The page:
Mend It, Patch It, Make It Do©

While we strive for historical accuracy to the strictest degree in everything we make, it is important to realize the common person was not error-proof in making clothing and accessories. In the following photos the reader will see what might today be viewed as shoddy workmanship, however, for several reasons these garments are not extraordinary.

Pieced linings were common in eras when every scrap of fabric was used, and nothing was wasted. Then as now, some seamstresses and tailors were more meticulous with their stitches and buttonhole binding than others and there was quite a variance in skill level for those making clothing at home.

Below are just a few examples of pieced linings then the subject of patched clothing is another topic to be explored.

 

Jacket, late 18th century, reportedly French made. Note how many different fabrics are used to make the lining and the different sizes and shapes of the pieces. Collection of The Met.
A pieced lining found in a Spencer ca. 1815.
This coat belonged to Thomas Jefferson, ca. 1800, housed in the Monticello Collections. The article and photograph were found in the Colonial Williamsburg web archives. Light spots are seen in the middle photo, and period repairs on the elbows are seen in the photo on the right. They date this to being worn ca. 1800 and think it may have been worn during Jefferson’s term as President. The garment clearly demonstrates that even well-to-do people wore patched and repaired clothing and would not have hesitated to piece a lining.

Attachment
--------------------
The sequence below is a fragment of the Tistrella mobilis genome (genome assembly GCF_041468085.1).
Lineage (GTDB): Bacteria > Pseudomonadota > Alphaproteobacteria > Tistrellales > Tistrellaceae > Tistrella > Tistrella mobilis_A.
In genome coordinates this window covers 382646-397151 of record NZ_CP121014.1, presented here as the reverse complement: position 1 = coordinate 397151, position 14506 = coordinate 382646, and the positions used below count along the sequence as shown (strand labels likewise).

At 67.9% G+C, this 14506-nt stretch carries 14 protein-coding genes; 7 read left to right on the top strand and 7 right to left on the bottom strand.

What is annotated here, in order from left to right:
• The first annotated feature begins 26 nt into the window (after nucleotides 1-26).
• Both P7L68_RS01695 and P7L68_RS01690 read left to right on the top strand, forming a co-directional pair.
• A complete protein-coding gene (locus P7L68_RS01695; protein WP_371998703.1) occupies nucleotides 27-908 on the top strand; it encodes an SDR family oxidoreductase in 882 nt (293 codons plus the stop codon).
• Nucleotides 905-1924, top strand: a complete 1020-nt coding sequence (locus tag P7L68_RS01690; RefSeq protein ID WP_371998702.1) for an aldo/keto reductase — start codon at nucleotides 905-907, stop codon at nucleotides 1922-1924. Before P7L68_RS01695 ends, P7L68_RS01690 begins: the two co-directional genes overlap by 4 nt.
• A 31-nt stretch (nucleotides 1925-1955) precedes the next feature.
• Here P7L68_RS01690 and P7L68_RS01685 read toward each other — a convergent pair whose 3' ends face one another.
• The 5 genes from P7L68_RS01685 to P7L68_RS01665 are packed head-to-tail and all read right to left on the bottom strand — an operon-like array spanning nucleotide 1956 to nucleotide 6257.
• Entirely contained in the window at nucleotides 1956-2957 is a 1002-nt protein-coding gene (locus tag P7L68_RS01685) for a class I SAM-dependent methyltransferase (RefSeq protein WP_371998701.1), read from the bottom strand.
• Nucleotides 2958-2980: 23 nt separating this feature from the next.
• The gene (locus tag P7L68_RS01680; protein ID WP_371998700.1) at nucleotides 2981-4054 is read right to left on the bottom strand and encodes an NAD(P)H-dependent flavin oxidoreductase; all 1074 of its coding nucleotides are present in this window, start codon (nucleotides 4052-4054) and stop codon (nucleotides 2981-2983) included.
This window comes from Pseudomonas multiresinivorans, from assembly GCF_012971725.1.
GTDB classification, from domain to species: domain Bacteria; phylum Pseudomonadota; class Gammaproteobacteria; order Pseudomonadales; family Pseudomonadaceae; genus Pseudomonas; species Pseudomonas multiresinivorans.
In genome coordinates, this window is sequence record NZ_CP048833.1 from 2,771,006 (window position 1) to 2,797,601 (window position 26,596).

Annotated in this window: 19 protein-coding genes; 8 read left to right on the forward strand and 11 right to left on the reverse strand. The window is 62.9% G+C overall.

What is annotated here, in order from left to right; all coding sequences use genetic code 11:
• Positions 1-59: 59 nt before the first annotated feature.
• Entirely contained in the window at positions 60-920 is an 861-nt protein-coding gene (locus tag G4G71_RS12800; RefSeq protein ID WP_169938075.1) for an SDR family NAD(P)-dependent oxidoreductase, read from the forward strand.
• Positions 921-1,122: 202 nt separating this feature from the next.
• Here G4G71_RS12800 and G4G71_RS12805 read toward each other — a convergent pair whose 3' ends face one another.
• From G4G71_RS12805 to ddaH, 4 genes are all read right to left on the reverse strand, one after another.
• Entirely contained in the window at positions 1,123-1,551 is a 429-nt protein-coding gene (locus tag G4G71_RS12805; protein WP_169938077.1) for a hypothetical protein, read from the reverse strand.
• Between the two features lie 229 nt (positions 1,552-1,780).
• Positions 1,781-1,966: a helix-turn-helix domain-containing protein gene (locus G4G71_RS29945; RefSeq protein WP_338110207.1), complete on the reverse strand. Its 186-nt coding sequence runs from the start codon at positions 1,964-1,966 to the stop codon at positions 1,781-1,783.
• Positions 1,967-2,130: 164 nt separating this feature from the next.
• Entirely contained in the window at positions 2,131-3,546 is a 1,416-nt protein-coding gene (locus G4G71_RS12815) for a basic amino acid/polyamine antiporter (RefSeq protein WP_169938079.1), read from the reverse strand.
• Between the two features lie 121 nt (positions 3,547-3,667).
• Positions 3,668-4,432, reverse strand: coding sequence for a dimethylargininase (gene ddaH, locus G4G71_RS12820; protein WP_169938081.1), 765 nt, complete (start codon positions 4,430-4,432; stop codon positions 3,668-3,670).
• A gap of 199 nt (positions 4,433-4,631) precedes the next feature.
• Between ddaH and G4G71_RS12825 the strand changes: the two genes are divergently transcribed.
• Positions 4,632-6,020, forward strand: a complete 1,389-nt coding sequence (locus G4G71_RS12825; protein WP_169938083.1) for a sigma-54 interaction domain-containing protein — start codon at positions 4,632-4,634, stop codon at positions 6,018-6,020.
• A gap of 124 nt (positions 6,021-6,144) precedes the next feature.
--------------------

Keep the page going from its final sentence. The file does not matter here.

Pieced coat lining, ca. 1745, collection of the Manchester Gallery of Costume.
Look closely at the area by the fourth buttonhole from the bottom on the stomacher part of the gown. The bottom (right) front of this part of the garment has been carefully pieced together and the horizontal seam can be clearly seen between the button/buttonhole and the ruched trim.
The website dates this waistcoat to ca. 1780s-90s, Nordiska Museet. Count the number of pieces sewn together to make the outer front of this waistcoat, and also note that no particular effort was made to align the stripes where the pieces are sewn together. This was almost certainly done to stretch a small piece of fabric enough to cut out the outer garment. The lining is also pieced using at least two different fabrics.
The lining on these stays is heavily patched.
Stays with patched lining and rather crude stitching. These were sold on ebay. Ca. 1780s-90s.

Published by thehistoricfoodie

I write articles for various magazines and books about foods and cooking techniques. My work centers primarily around historic foods and I travel throughout the country doing cooking demonstrations at various local, state, and national venues and teaching an occasional period cooking class. I've done cooking demonstrations on national and local television, including Chicago's WGN.

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